The cornea is composed of five layers.
Epithelium Layer – an exceedingly thin surface layer of cells in the cornea’s outermost region, comprising about 10 percent of the tissue’s thickness. Its primary function is to block the passage of foreign material and provide a smooth surface that absorbs oxygen and cell nutrients from tears and then distributes them to the rest of the cornea.
Bowman’s Layer – compromised of strong layered protein fibers called collagen, the Bowman’s layer is a tough layer of basement membrane that keeps the cornea from swelling forward.
Stroma – Compromising about 90% of the cornea’s thickness, the stroma consists of 79% water and 16% highly arranged collagen fibers and supporting keratocytes, and contains no blood vessels. The collagen gives the cornea its strength, elasticity, and form
Descemet’s Membrane – located below the stroma, Descemet’s membrane is a thin but strong, inner layer of basement membrane that is important for the health of endothelial cells. It also serves as a protective barrier against infection and injuries.
Endothelium – a crucial, extremely thin layer that works as a barrier and pump that keeps the cornea from getting too wet by pumping the excess fluid out of the stroma. In a healthy eye, a perfect balance must be maintained between the fluid moving into the cornea and being pumped out of the cornea. When endothelium cells are destroyed by disease or trauma, they are lost forever and may lead to corneal edema or blindness.
The purpose of the cornea is to help shield the eye from germs, dust, and other harmful matter and controls and focuses the entry of light into the eye.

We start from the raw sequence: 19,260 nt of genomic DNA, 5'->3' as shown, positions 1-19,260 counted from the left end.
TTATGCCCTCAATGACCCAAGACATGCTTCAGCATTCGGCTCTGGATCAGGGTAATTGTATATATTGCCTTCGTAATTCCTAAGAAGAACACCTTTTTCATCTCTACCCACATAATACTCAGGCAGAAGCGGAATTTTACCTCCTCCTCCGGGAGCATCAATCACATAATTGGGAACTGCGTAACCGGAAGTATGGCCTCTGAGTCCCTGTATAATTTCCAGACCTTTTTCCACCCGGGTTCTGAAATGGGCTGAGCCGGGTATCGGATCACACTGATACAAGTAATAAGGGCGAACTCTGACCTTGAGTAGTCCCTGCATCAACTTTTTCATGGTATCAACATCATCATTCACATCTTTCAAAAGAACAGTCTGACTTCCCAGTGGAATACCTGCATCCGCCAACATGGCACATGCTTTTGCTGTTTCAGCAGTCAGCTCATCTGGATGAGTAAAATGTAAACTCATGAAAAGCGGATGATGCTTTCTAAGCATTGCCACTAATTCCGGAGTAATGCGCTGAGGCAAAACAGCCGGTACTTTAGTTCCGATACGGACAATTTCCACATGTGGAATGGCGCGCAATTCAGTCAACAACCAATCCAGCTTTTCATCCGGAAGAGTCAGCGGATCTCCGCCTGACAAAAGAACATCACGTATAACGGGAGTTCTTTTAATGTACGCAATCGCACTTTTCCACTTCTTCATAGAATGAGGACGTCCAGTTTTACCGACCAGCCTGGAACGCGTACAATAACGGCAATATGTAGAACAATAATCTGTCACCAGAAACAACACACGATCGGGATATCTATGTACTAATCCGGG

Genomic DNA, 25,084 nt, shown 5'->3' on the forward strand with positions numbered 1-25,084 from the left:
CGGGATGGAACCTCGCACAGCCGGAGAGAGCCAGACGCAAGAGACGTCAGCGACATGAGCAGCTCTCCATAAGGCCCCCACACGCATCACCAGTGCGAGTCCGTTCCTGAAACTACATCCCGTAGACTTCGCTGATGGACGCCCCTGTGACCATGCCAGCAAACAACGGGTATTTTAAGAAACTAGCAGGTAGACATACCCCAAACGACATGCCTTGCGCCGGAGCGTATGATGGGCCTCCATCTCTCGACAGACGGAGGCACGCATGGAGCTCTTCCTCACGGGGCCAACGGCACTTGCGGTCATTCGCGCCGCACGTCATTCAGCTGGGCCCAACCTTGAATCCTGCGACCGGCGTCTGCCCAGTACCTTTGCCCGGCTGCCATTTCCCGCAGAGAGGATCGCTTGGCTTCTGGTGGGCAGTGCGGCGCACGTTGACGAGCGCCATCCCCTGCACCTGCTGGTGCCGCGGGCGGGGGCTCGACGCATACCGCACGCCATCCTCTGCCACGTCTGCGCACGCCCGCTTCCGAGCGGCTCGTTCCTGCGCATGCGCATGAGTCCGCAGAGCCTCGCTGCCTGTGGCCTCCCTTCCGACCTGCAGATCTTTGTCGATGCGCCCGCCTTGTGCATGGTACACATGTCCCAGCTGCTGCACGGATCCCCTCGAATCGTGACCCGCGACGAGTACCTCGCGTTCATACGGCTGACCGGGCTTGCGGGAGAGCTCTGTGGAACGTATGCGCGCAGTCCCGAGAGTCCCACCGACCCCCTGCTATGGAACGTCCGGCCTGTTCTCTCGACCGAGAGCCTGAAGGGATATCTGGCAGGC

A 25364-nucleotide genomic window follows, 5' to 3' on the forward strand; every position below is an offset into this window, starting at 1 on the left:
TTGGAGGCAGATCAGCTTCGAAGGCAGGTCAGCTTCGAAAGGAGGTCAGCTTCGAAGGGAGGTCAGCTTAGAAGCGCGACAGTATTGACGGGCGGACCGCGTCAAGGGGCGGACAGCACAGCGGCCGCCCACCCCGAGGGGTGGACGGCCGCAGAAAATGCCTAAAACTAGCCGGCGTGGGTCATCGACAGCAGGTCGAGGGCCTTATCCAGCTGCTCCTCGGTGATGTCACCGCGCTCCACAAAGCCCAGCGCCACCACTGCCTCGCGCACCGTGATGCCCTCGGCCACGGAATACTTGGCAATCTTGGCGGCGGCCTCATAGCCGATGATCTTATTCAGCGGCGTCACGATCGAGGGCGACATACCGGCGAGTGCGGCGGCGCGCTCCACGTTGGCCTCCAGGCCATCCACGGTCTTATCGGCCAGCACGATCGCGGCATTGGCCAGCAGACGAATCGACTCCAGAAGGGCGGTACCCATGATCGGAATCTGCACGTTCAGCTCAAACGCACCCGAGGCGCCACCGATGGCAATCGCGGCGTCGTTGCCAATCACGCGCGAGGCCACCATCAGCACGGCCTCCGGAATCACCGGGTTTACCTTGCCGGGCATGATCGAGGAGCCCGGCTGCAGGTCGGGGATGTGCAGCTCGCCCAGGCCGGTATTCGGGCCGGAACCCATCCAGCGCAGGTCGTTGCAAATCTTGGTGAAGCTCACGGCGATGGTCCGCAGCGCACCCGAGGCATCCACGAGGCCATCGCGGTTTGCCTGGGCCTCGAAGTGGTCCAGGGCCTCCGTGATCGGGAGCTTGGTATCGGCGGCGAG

When the epithelium does not stay attached correctly to the tissue below, including the Bowman’s layer, corneal erosion may develop. When this condition occurs repeatedly, it is referred to as recurrent corneal erosion. If you have a history of eye injury, corneal disease (corneal dystrophy), wear contact lenses that are not properly fitted or cared for, or have had an eye ulcer, you may be at risk for corneal erosion.
Symptoms of corneal erosion:
- Mild to severe pain, typically at the time of awakening or during sleep.
- Light sensitivity
- Blurred vision
- Foreign body sensation
- Water eyes (especially on waking)
Treatment may include use of artificial tears several times a day and a lubricating ointment at bedtime to prevent your eyelid from sticking to the epithelium. Also, if the defect is large, a patch may be recommended. In the case of recurring corneal erosion, your ophthalmologist may recommend surgery.
If you are experiencing any of the symptoms above, it is important to see an eye doctor right away to prevent further damage to your cornea which could result in vision loss. Set up an appointment with one of our board-certified ophthalmologist at Fort Lauderdale Eye Institute today!